The unexpected collapse of one of the world’s largest cryptocurrency exchanges shook the nation’s capital this week, as lawmakers grappled with the wide-ranging fallout — and began to confront the consequences of ignoring the booming financial sector.

Only a few weeks ago, top Democrats and Republicans alike were cashing campaign checks and collaborating with industry leaders, including FTX founder Sam Bankman-Fried, to craft new regulations in the frenetic, cutting-edge digital space.

Instead, Bankman-Fried has unexpectedly become a potential case study of the costs of inaction in Congress. While Washington dallied, it appeared that he made a series of risky bets that destroyed his fortune, jeopardized billions of dollars in Silicon Valley investment, and upended an entire ecosystem of cryptocurrency start-ups. The lawyer appointed to lead FTX’s restructuring, who previously oversaw Enron’s bankruptcy, described the situation as a “complete failure of corporate controls” on Thursday.

Investigators in the United States and abroad have launched investigations into Bankman-Fried and his holdings, while the Treasury Department has quietly requested that other large crypto exchanges assess the risks of a broader contagion. Meanwhile, a slew of congressional committees have begun their own investigations, including a House inquiry announced Wednesday that could see Bankman-Fried testify under oath next month.

Brown has called for comprehensive cryptocurrency legislation, which Congress has repeatedly proposed as the sector has grown but has failed to achieve in the face of staunch industry lobbying. During that time, a wide range of crypto firms experienced meteoric rises — and previously unfathomable collapses — on the promise of vast wealth that did not always materialize.

From the dot-com bubble at the turn of the millennium to Facebook’s rampant privacy missteps decades later, federal policymakers have historically been slow to anticipate the problems of the digital age. Only after massive, costly scandals have lawmakers and regulators been compelled to act, sometimes with unfavorable outcomes.

The emerging world of cryptocurrency, in which digital tokens replace dollars, investments, and payments without the need for traders, governments, or banks, has presented perhaps the most difficult challenge to date. As an entirely new financial system has emerged, Washington has been forced to choose between imposing strict crypto regulations and staying out of Silicon Valley’s way.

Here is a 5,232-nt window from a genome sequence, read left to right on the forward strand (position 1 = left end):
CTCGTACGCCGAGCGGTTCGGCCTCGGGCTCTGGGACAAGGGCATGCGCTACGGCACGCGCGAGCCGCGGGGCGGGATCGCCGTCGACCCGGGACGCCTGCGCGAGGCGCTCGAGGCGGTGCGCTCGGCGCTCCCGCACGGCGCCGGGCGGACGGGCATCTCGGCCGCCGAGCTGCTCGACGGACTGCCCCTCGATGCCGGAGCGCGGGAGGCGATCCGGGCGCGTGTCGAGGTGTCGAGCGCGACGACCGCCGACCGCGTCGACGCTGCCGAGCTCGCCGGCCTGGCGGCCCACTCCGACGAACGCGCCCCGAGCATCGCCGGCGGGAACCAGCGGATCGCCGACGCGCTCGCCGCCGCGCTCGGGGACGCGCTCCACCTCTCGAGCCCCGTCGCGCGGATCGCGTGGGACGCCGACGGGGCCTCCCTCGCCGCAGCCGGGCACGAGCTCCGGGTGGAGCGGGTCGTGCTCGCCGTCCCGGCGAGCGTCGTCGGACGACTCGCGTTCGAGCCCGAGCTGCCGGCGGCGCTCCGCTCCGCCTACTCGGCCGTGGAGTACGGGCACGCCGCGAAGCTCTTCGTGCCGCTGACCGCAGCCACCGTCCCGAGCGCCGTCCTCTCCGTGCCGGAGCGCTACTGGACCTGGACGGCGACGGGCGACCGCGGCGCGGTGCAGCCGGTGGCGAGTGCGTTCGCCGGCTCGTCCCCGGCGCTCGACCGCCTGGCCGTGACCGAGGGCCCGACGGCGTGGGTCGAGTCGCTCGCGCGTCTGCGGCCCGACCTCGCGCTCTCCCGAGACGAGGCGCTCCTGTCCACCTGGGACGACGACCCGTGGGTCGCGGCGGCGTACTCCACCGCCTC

To the relief of crypto companies, executives, and investors, the US government has largely adopted the latter approach. This has enabled bitcoin’s rapid growth and skyrocketing valuations, as well as a wide range of related currencies and an entire ecosystem of firms to support them. Until recently, this included FTX, a marketplace for buying and selling tokens with its own currency — an exchange that was once the world’s third largest.

However, the dangers of that approach became clear as FTX began to unravel. Large investors sold their FTX-issued tokens, known as FTT, in response to questions about its finances and whether Bankman-Fried used FTX deposits in potentially illegal ways. With nowhere else to turn and losses mounting, Bankman-Fried filed for Chapter 11 bankruptcy last week, triggering a chain reaction that has hammered Silicon Valley venture firms and start-ups that rely on FTX. Other cryptocurrency exchanges soon found themselves in jeopardy, with their own assets entangled in the fallout.

John J. Jay III, who took over as CEO of FTX after the company declared bankruptcy, told a federal court on Thursday that he had never seen “such an absence of trustworthy financial information as occurred here” in his career. Despite having previously overseen Enron’s $23 billion dissolution and recovery of funds for creditors, Jay believes the FTX meltdown is worse in some ways.

Across the Capitol, the fallout from FTX quickly overshadowed what would normally be a sleepy Senate Banking Committee hearing on credit unions. Sen. Patrick J. Toomey (R-Pa.), the state’s top Republican, took advantage of the situation to highlight “several high-profile collapses of crypto companies, including one prominent example last week” — a reference to FTX, if not explicitly by name.

Toomey has previously purchased cryptocurrency assets, according to his personal financial disclosures. However, he focused his opening statement on the consequences of a firm like FTX, which is based in the Bahamas, being able to run roughshod over the U.S. economy.